The White House declined to comment on Tiffany’s interest in a legal career, but she wouldn’t be the first Trump to study law: Her aunt, Maryanne Trump Barry (the president’s older sister), is a judge on the U.S. Court of Appeals for the 3rd Circuit, and her brother-in-law, Jared Kushner, earned a law degree from NYU, although he has never practiced.

Tiffany graduated from Penn, the alma mater of her father and her older sister, Ivanka, with a B.A. in sociology, according to a university spokesman. Her father, mother and siblings were all at commencement cheering her on. Her father has described her as ‘‘a great student,’’ although she was not listed in the commencement program as a Phi Beta Kappa member or receiving any other academic honors.

If her name were, say, Tiffany Smith, she’d need stellar grades for a shot at any of the top-ranked law schools. Most of those admitted have college GPAs of 3.75 or higher and LSAT scores of 172 or higher out of a perfect 180, putting them in the top 2 percent of those taking the test.

‘‘The issue is how much a school would be willing to deviate from their normal LSAT standards for a famous person,’’ says Lat, who graduated from No. 1-ranked Yale Law School. The most elite universities always make a few exceptions for wealthy donors, celebrity students and, yes, presidents’ kids.


But even if Tiffany graduated from Penn with straight A’s and earned an impressive test score, most people will say that it’s all about her name - which has worked both for and against her.

When she was a freshman at Penn, she was quickly shunned by the Tabard Society, two members told Vanity Fair, because they were afraid that the Trump name would scare off the bluebloods who typically join the exclusive private club. (She went on to join a sorority.)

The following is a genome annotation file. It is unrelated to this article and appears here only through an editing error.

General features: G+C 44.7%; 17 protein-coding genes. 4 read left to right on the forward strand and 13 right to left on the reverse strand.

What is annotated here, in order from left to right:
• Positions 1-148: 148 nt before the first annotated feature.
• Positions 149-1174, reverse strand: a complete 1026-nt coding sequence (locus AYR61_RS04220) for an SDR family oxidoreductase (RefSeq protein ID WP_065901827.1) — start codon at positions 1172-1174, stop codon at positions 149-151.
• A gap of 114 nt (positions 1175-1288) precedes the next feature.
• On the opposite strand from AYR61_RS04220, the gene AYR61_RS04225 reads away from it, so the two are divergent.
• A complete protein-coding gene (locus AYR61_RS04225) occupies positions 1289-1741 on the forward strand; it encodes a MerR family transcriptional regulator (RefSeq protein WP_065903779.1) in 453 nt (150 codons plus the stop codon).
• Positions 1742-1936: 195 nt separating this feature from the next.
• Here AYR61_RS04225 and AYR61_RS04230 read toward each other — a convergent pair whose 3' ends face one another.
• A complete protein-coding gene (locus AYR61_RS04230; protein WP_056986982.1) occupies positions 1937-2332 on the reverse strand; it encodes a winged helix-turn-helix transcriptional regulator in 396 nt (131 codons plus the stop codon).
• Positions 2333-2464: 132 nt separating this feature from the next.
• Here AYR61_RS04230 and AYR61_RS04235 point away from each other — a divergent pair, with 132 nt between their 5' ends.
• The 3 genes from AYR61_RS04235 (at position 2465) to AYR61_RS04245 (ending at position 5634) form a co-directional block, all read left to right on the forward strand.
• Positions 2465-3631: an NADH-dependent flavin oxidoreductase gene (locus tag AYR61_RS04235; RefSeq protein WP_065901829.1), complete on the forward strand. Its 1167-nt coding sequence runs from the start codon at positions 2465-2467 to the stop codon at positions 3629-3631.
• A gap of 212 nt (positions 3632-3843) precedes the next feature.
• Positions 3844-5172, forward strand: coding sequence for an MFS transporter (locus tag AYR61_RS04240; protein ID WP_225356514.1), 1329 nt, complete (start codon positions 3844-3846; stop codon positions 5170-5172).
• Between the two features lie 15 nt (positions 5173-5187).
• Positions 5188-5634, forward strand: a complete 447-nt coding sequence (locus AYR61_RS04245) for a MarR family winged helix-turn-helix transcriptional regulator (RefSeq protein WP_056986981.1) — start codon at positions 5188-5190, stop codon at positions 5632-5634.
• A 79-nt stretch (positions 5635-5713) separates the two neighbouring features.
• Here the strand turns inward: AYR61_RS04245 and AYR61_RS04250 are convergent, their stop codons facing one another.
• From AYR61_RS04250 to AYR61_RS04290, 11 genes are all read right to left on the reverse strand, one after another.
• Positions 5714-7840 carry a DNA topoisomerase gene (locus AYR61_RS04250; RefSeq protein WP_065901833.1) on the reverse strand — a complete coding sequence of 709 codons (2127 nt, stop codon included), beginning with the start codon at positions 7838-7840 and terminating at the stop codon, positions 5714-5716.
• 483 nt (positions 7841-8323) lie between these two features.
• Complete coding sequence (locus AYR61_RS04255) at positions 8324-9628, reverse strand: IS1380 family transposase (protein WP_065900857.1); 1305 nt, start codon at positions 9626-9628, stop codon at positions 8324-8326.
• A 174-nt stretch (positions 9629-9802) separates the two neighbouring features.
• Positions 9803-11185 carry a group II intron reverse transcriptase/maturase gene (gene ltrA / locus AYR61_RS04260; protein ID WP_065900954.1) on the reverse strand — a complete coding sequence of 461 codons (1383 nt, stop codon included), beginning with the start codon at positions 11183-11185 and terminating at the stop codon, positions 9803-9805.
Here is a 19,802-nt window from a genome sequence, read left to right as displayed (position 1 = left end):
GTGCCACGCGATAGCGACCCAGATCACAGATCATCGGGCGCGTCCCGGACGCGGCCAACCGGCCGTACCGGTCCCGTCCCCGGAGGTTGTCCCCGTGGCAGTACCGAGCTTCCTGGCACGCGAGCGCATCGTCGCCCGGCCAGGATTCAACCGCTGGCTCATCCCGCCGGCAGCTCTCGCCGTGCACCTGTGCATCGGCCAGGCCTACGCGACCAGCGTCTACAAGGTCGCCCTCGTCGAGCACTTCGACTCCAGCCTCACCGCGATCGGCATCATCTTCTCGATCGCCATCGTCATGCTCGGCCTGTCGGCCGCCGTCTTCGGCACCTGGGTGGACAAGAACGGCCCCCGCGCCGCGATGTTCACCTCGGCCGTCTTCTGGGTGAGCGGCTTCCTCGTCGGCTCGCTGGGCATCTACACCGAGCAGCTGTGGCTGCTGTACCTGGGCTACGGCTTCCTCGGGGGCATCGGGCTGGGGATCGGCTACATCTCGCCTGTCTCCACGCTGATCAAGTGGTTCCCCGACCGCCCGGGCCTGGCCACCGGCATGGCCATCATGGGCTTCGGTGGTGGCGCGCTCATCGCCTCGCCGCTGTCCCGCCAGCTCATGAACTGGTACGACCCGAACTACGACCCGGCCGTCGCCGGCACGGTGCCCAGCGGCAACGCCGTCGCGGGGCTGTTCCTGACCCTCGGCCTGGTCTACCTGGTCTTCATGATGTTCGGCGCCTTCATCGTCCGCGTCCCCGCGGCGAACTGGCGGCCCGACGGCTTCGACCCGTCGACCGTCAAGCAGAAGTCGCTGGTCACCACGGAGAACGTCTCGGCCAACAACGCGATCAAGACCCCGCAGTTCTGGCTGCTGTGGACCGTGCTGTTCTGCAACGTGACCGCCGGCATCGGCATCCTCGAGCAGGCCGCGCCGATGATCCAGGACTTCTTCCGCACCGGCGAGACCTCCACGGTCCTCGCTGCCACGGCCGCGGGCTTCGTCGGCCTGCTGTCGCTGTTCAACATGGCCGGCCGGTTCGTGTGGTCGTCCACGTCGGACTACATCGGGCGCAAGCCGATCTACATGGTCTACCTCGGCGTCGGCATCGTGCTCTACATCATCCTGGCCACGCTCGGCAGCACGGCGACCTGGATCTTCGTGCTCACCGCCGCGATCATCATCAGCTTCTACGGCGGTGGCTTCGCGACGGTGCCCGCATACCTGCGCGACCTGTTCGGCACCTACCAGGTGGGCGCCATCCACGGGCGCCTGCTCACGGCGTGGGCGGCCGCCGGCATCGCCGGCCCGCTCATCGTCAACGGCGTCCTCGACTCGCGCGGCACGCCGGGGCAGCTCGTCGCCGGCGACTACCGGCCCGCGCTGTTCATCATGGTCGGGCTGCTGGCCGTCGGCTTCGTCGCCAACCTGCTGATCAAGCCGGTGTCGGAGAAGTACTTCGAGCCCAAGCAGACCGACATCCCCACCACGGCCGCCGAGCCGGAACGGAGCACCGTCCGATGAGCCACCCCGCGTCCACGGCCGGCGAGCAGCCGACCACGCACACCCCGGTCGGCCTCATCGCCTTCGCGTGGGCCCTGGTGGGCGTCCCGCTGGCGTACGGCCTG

By Trump standards, Tiffany has maintained a relatively low profile, which should help her blend in on any campus, says Lat, and most of the law students he’s spoken to aren’t opposed to her as a classmate.

‘‘My guess is that there would be a small minority of people who would give her a piece of their mind,’’ he says. But he thinks the majority would give her a chance. ‘‘Law students can be mean and snarky, but they believe in due process. It violates due process to have preconceived judgments about people.’’

Still, questions about her aren’t likely to go away. Once admitted, law students vie for grades, law review, clerkships, internships and jobs at prestigious firms. Tiffany will be subject to intense scrutiny, second-guessing and the quiet resentments that breed in such a pressured, competitive environment.

And then there’s Dad. One blog participant wondered whether having her in class ‘‘might have more of a negative effect, where people don’t want to attack the policies or legal arguments of the person’s parents while they’re sitting right next to them. Or people could be afraid for their future career prospects if something they said that Dad doesn’t like gets back to them.’’


Tiffany is reportedly interested in Yale, which accepts only 10 percent of applicants for its incoming class of 200. Of the three law schools she has publicly visited, Harvard (No. 2) is probably the best fit: The incoming class is much bigger - about 550 students - and generally regarded as less liberal than the smaller classes at Columbia (No. 4) and NYU (No. 6).

Plus it’s Harvard, a brand name even bigger than Trump.

If she ends up in Cambridge this fall, Tiffany will be on the same campus as Malia Obama, which could - at the very least - make for some interesting Instagrams.